Hospital employees and local paramedics will be the first to receive COVID-19 vaccines from the village of Oak Park under a program shared Monday by Village Manager Cara Pavlicek with the village board.
As a certified public health department, the village received approval Nov. 27 from the state to provide COVID-19 vaccinations. Pavlicek said staff feels “fairly confident” that the village would receive an initial allocation of vaccinations in mid-December.
Front line personnel, including hospital employees, will be the first to receive the vaccination.
“Another group that can receive those initial vaccines are paramedics,” said Pavlicek. “The village does employ paramedics so we will also have a process for vaccination of paramedics.”
The COVID-19 vaccinations are completely optional.
“While it seems odd to think of it like offering a flu vaccination to your work force, that’s how we’re approaching it,” said Pavlicek. “But obviously with a lot more seriousness.”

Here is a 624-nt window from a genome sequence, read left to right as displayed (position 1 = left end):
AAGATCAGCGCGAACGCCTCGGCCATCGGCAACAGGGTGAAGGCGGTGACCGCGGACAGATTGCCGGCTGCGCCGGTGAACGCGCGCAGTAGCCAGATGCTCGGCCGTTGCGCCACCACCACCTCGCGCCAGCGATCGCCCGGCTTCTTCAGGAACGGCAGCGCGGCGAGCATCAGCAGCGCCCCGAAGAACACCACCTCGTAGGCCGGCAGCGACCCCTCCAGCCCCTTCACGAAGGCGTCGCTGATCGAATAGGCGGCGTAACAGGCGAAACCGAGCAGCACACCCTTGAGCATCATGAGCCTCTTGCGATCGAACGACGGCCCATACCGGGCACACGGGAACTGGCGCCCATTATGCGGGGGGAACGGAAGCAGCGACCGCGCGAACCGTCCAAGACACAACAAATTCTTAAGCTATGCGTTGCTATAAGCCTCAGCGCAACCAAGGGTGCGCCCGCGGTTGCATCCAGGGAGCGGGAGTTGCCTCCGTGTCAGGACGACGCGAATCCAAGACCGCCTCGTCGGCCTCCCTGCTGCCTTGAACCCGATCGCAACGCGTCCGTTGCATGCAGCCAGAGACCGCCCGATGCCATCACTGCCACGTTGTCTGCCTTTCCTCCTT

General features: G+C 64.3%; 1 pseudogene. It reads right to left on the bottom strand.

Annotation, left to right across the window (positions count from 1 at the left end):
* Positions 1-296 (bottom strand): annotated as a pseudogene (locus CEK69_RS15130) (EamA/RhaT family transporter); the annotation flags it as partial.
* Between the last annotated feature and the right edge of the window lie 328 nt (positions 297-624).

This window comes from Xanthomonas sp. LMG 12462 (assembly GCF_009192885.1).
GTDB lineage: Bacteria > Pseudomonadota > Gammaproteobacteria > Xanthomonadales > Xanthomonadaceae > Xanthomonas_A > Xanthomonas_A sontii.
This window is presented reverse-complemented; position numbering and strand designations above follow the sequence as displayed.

Pavlicek believes the initial round of vaccinations will be two-dose vaccines and that every allotment the village receives will include the second dose.
The Centers for Disease Control and Prevention (CDC), as well as a “planning committee under the CDC,” are providing guidance for a “three-tiered system” to vaccinate individuals in the country, said Pavlicek.
“Predominantly that results in the CDC providing vaccinations, once emergency use authorizations are provided by the [U.S. Food and Drug Administration], to state governments,” said Pavlicek.
The states will then distribute the vaccinations to authorized providers, said Pavlicek.
Residents living in nursing homes will not be vaccinated through the village but through “federal and statewide agreements with pharmaceutical companies.”
“Nursing homes will also be vaccinated directly,” said Pavlicek. “We will neither receive their shipment of vaccinations nor deliver those vaccinations.”
As for the people who are not hospital workers, paramedics or nursing home residents, when they will receive COVID-19 vaccines is not yet determined.
“Probably right after the first of the year, we’ll be able to provide a little bit better guidance on how the public will be vaccinated,” said Pavlicek
Pavlicek also said it was important to consider age and underlying health conditions when determining the order in which members of the public receive vaccines, so don’t throw away those masks yet.
“This is going to take a process, but I have great confidence in our health department staff,” said Pavlicek.